does not dispute CallCopy's assertion that the present action could have been brought in the
Southern District of Ohio. See 28 U.S.C. §§ 1338(a) and 1400(b); (D.I. 9 at 4 n.l.) Since Verint
could have brought the present action in the Southern District of Ohio, the court proceeds to the
second step of the transfer analysis -- weighing of the Jumara factors.
The parties have all chosen legitimate forums in which to pursue the present litigation.
V erint has chosen to file suit in a district where it is not physically located; therefore, its forum
choice is accorded increased weight in the analysis, but less than paramount consideration. See
Linex Techs., Inc. v. Hewlett-Packard Co., No. 11-400-GMS, 2013 U.S. Dist. LEXIS 1924, at
*10 (D. Del. Jan. 7, 2013) (citing In re Link_A_Media Devices Corp., 662 F.3d 1221, 1223 (Fed.
Cir. 2011)). CallCopy's choice of its principal place of business is also a traditional and
legitimate venue. However, plaintiffs have historically been accorded the privilege of choosing
their preferred venue for pursuing their claims, the court therefore declines to elevate CallCopy's
choice of venue over that ofVerint. As such, this factor weighs against transfer.
"[A]s a matter of law, a claim for patent infringement arises wherever someone has
committed acts of infringement, to wit, 'makes uses offers to sell, or
invention' without authority." Cellectis S.A. v. Precision Biosciences, Inc., 858 f; Supp. 2d 376,
381 (D. Del. 2012) (quoting 35 U.S.C. §271(a)). This factor is generally neutral where the
defendant in a patent infringement action operates on a national level as the infringement can be
viewed as occurring in all districts. Smart Audio, 910 F. Supp. 2d at 730. But the court has
acknowledged that infringement claims have even deeper roots in the forum where the accused
products were developed. Id. Here, CallCopy argues that it has never had a Delaware customer,
and that the Accused Products have not been sold in Delaware, are marketed solely in and from
Columbus Ohio, and were developed in Columbus, Ohio. (D.I. 8 at 1, 5.) Verint argues that
CallCopy solicits sales in Delaware via its website (D.I. 9 at 9-10), and maintains sales positions
that service the greater Philadelphia area, Baltimore, and New York City. (Id. at 3-4.) This factor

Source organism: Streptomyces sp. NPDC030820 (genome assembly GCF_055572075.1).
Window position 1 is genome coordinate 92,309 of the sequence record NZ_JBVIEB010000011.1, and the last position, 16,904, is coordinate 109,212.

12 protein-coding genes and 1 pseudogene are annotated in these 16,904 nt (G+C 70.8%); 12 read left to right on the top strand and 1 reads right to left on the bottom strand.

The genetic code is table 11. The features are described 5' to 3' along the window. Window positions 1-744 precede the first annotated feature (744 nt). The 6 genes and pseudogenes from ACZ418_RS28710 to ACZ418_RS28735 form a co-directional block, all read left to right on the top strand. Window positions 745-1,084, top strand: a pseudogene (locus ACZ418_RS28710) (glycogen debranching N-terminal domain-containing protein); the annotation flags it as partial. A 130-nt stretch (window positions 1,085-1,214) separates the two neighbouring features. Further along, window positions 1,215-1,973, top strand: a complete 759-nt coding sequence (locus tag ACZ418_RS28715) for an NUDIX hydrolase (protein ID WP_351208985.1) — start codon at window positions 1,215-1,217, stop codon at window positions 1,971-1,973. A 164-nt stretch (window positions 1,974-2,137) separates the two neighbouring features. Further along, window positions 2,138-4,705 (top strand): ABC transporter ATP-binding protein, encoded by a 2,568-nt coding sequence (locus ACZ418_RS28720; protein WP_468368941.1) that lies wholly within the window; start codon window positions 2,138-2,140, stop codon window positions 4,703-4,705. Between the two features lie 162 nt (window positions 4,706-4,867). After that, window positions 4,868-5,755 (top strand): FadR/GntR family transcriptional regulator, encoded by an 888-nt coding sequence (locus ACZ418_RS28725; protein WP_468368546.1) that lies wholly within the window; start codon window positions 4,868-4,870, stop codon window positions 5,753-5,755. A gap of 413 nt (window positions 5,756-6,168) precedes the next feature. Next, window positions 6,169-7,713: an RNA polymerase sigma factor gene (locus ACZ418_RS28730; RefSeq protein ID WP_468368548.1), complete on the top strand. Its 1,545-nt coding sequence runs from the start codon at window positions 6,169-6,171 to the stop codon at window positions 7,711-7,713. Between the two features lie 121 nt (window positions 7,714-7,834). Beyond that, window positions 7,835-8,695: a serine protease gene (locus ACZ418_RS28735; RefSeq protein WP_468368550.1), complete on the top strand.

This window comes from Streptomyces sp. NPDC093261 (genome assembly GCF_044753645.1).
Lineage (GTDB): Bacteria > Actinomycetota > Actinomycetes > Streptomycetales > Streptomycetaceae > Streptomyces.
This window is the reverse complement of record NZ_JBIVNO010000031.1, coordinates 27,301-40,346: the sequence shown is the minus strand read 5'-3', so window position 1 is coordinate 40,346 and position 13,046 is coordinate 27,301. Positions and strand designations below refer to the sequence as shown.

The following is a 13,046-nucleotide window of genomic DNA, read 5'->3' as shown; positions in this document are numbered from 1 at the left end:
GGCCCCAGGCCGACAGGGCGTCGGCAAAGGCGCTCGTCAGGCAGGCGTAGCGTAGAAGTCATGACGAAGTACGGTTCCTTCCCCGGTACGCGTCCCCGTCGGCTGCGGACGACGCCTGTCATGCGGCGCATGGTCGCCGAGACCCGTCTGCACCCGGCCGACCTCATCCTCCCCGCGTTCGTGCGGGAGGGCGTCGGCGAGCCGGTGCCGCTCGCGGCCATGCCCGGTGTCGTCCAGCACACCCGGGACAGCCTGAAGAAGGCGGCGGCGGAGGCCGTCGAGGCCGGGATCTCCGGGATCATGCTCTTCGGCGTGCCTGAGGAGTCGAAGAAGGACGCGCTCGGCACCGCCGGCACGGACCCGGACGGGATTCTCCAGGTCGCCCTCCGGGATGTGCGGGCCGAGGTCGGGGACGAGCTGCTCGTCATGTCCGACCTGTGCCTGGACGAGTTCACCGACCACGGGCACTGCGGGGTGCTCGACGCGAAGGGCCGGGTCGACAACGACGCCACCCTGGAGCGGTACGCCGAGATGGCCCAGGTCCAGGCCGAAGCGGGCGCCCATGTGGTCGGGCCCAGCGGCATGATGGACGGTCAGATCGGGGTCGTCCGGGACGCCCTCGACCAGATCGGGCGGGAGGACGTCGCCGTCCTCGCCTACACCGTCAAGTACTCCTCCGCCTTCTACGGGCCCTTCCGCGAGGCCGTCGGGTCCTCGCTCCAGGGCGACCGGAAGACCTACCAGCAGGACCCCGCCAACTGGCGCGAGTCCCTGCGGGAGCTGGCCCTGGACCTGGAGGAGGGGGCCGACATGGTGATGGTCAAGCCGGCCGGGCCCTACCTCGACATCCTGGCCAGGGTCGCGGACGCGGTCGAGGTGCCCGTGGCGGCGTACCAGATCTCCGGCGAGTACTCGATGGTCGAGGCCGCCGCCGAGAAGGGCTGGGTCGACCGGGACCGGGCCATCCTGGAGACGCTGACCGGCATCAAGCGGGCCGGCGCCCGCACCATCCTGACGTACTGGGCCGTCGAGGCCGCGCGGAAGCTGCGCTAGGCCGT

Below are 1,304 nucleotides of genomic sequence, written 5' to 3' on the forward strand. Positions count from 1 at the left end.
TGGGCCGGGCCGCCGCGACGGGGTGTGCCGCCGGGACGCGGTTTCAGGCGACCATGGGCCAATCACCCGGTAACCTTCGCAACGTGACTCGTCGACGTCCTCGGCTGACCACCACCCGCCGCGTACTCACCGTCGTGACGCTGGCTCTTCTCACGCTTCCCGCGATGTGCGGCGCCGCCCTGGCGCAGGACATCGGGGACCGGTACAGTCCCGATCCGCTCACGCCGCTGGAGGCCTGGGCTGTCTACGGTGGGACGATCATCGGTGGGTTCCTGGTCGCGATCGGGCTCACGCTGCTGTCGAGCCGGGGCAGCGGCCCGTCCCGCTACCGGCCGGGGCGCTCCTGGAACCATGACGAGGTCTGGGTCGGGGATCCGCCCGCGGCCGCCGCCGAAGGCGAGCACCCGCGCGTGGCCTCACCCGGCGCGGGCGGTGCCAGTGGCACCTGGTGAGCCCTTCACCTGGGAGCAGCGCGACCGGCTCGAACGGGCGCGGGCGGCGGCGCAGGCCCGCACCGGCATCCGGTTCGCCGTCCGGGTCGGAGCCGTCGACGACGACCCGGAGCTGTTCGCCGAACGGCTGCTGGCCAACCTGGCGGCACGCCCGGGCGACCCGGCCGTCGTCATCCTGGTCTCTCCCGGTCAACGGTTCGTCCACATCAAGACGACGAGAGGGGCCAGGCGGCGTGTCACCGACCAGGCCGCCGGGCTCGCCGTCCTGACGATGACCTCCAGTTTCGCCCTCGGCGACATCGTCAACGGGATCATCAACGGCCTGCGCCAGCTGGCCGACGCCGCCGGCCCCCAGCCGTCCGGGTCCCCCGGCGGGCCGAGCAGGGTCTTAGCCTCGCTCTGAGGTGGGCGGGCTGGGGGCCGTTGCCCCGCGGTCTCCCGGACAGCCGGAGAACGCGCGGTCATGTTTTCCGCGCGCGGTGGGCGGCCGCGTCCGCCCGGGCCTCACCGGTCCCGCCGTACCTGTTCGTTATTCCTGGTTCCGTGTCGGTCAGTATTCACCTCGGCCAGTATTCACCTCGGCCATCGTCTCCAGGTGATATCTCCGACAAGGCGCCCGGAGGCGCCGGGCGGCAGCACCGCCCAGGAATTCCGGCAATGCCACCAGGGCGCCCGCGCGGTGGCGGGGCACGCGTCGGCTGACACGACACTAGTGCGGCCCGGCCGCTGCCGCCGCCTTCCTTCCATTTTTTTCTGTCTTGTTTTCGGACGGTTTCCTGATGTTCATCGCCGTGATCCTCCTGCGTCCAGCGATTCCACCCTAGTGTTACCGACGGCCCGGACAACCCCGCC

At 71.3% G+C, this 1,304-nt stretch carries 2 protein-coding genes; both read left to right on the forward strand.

slightly favors transfer.
In evaluating the convenience of the parties, the court considers: "(l) the parties' physical
location; (2) the associated logistical and operational costs to the parties' employees in traveling
to Delaware (as opposed to the proposed transferee district) for litigation purposes; and (3) the
relative ability of each party to bear these costs in light of its size and financial wherewithal."
Smart Audio, 910 F. Supp. 2d at 731 (citation omitted). Here, the patent owner VAI is located in
Georgia, the parent company VSI is located in New York, and CallCopy is located in Ohio. As
such, all parties will need to travel for trial if the case remains in Delaware. Verint argues that
New York "is a mere 90 minute train ride from the Delaware courthouse," (D.I. 9 at 1), but fails
to account for the fact that its "employees in Georgia and in the United Kingdom who have had a
substantial role in the conception and development of Verint's intellectual property," (Id. at 3),
are not conveniently located in New York. In cop.trast, transfer would substantially reduce
CallCopy's traveling costs. Additionally, Verint is a-larger entity ($796 million corporation with
3,200 employees) in comparison to CallCopy ($20 million corporation with 134 employees).
(D.I. 16 at 7.) These facts favor transfer. But CallCopy is a Delaware corporation, and the court
has recognized that an entity's "decision to incorporate in Delaware suggest[s] that the
inconvenience of litigating here is somewhat less than the court would ordinarily presume it to
be." Linex Techs., 2013 U.S. Dist. LEXIS 1924, at *15. Accordingly, the court finds that this
factor is neutral.
Considering the convenience of the witnesses and specifically whether witnesses
"actually may be unavailable for trial in one of the fora," Call Copy has not indicated any third5
party witnesses that would be unavailable for trial. Similarly, Verint has not identified any
particular third-party trial witnesses, but it "anticipates calling third-party witnesses located
within the compulsory process of this court to help prove its infringement claims." (D.I. 9 at 13.)
Verint states that it requested a list of CallCopy's customers that operate within the regions of
this court's subpoena power, but that CallCopy refused to produce the list. (Id.) Verint has
requested limited venue discovery to reveal Delaware entities that have purchased and/or used
the Accused Products and would be outside the subpoena power of a court in the Southern
District of Ohio. (Id. at 14.) The court declines Verint's request for venue discovery as the
caselaw it cites in support relates to allowing discovery to establish personal jurisdiction over a